One, if not the leading cause of burnout and living on empty is that we live divided lives. We live as if our life works best according to a silo mentality. A silo mentality is living in a paradigm of life that puts your work life in one silo, your relationships in another silo; your health in a silo and your spiritual life in yet, another silo. Then we try to keep all the silos full.It’s an illusion to live in such a way—to live as if we can spin our plates or fill our silos keeping everything in balance. Living in an illusion is called denial. Denying the truth will not set a person free. There is a better way to live!We have one heart and the heart cannot be divided—or at least we should not attempt to divide our hearts. We have but one soul—and the soul we have been given needs to function as a whole—and not be splintered or fragmented.The word “integration” offers us a way to navigate the swirling whitewater of competing demands and rivaling priorities. When we move forward to integrate our lives, we bring together all the silos—whether they are empty or full and seek to live one life in one way and at the same time. We are not divided. We are not fragmented. We are not spinning plates.The word “integration” means "to engage in the act of combining parts to make a unified whole." The English word for integration is based on the Latin word which means, “renewal.” To live one life—to live in an undivided way is perhaps one of the deepest ways we can experience renewal.As I travel and continue my work with leaders across the spectrum of ministry and the marketplace, the clarion call I continue to hear is this: “There has to be a better way to live—than all of this craziness that I am experiencing. I am more and more concerned. It's as if we are living intoxicated lives--living nightmare and forsaking a life Jesus described that we could actually live. People 50, 100, and 2000 years ago had challenges like we do in our own day. They did not have the modern "conveniences" we have today such as fast food, email and texting. With all our progress though, we have not figured out a way to live undivided-to live our one life in our one body with our one family and a few friends. We're bankrupt when it comes to how to live life in a better way.[tweetthis]To move towards integrating your life—not managing your silo is the key.[/tweetthis]We get confused and dazed by all the roles we have in life. Many of us wear many hats. We coach a team; serve on a committee; work hard in our jobs and want to love our families well. But ever since the Industrial Revolution and the creation of the light bulb and now technology, we have become intoxicated with the notion of needing to balance our lives. The Industrial Revolution violated any notion of feeling integrated. It was precisely here that we exploited children and yoked them to the yoke to be producers of goods. The light bulb violated natural time and with the dawn of the light bulb, we found we could do even more—become even more productive. We rested less; slept less and enjoyed life less. Technology made us to be always on and always available. Now tethered to gadgets and iphones we are more enslaved and less happy---but more productive.Yet in the 6th century, a man by the name of Benedict of Nursia in Italy, developed a model for how to live an integrated life. He established a certain way or “rule” where he recommended moving through each day in a certain and defined boundary. He took the four basic movements of his expanding community: work, study, prayer and rest and then established defined times that you move into each movement. A bell was used to usher people from their work to their rest. When the bell chimed, people stopped what they were doing—whether they were finished or not and moved to rest. They knew that work is really never, ever done. Work will be there tomorrow. It wasn’t about trying to finish all the tasks. It was about a greater goal…a goal which allowed hard working folks to live in a sustainable rhythm. We've given up bells today. We're always on and always available. We feel empty and live our lives in a quiet sense of desperation. We can do better---and we need to do better because the life you are living now, is the only life you will ever live. You will not get another life; another body; another opportunity to live your life. Now is the time.Today, we have no bells. We are consumed. We are over-worked and over-extended and we live our lives living an exhausted life.To begin to live in a new paradigm will call for a radical shift in how you see time and use time. The goals of life will shift. You will cultivate a new paradigm of your time. Rather than manage your time and time manage you; you will foster a way of life that will include all you really need to do in lifeI often hear from folks in ministry: “I never get to pray or read my Bible as I want.” Their spiritual life feels bankrupt. I often hear from marketplace leaders a sense of feeling breathless and living on “thin ice.”David prayed, “Give me an undivided heart that I may praise your name (Psalm 86:11). He, like so many of us expressed his own desire to live in a sustainable rhythm. He wanted his life to feel like a whole life—not a fragmented life.Ezekiel describes God’s desire for us—that we would live our lives with an undivided heart (Ez 11:19).I’m encouraged that God’s heart for us is to live in an integrated way. It’s just that we have become confused in all of our productivity that we now feel more dead than alive.To live integrated means an awakening to how I treat my body in all I do. To live in a sustainable rhythm means, “Enough. I’ve poured out all day long. I now need to rest. I now need to heed the bell and move to something else—something that can and will replenish me.To live integrated means that you want friends who want this same thing. We need to encourage each other when we see someone stopping and lively sanely.To live integrated means a wake up call for the 21st century church which often lays even more burdens on the shoulders or people than offer them a true sanctuary. The spiritual life may not be about adding MORE to your life---it just may mean, doing less. The modern church must awaken to the spiritual rhythm of Sabbath—a rhythm established by God lived out in the early church. We learn to “cease” (which is the literal definition of Sabbath and give up the foolish notion that we and our jobs are indispensible. Every pastor is really an “interim” leader and will be replaced. The same is true in the marketplace. So, if this is true, why do we feel so yoked to our jobs? There is another way to live that offers us a way to live in a sustainable rhythm and it begins with a new paradigm of integrating your life. Here are some ways you can experiment:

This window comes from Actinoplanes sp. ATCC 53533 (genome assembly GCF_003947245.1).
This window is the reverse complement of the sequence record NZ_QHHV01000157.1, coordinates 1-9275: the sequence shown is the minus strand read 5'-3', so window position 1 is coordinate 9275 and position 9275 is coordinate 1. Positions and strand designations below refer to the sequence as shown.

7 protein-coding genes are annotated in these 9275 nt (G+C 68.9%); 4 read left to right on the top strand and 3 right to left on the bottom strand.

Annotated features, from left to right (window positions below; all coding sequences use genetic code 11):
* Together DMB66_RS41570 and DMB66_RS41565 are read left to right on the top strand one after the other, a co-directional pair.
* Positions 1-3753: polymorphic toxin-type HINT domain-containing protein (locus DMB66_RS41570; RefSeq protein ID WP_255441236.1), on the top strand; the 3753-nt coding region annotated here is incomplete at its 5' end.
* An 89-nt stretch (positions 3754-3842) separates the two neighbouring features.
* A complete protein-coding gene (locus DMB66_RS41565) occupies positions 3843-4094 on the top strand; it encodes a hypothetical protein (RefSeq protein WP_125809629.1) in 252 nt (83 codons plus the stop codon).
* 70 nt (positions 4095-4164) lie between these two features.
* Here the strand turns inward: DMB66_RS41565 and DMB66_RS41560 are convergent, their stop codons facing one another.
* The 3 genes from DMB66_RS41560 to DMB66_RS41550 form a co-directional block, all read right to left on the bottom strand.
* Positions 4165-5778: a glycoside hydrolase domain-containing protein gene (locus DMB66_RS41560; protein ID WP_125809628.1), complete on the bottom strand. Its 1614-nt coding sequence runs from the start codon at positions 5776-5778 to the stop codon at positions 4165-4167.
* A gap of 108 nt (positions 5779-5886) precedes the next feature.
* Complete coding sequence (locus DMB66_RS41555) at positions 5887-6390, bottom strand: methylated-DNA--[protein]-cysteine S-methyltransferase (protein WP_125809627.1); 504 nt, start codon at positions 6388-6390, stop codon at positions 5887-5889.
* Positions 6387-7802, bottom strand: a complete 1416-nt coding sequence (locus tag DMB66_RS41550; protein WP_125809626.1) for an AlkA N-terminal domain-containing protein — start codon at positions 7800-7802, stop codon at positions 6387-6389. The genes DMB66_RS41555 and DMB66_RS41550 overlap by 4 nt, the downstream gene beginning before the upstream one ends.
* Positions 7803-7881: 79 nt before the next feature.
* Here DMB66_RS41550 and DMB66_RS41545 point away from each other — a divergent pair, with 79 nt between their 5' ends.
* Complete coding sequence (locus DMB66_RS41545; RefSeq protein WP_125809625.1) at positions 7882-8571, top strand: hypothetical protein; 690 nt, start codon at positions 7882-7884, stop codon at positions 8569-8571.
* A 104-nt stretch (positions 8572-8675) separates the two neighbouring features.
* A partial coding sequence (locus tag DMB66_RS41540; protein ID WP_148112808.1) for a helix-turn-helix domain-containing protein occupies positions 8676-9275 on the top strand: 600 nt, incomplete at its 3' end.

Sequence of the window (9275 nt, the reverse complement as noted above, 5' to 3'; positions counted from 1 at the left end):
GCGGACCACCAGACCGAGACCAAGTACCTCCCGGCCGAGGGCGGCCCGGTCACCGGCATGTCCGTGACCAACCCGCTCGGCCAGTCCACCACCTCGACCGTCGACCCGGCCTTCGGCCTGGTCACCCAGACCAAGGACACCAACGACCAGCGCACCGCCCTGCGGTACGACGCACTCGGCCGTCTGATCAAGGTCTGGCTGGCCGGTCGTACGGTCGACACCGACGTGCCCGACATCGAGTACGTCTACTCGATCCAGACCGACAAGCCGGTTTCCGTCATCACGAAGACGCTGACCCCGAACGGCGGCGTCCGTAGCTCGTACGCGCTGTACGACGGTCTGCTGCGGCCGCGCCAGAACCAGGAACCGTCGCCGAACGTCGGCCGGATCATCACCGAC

- Set you phone to ring at the end of your day and then leave work.
- Implement a day a week that is technology free.
- Spend more time outside.
- Take time between each meeting to reflect and integrate how you are feeling with what you are doing. Give yourself 10 minutes between appointments for example.
- Set your iphone to remind you to pray and lift out of your work several times a day. Read a Psalm. Walk in silence.
- Make your bedroom a technology free zone for life and rest. Do not sleep with your iphone. Sleep with your spouse!
- Do not bring phones to the dinner table. The table is a place of gathering, not updating your status!
- Use the Benedictine movements of life (work, rest, study and prayer) and come up with no more than four categories that will define each day.
Questions to explore:
- Is the way your are living your life sustainable?
- If you could move towards living an integrated life, what would you week look like?
- To explore this more, read Chapter 7 of Inside Job “The Leader’s Rhythm: Exploring the Lie of the Balanced Life. Order the book here! Get a free chapter and more!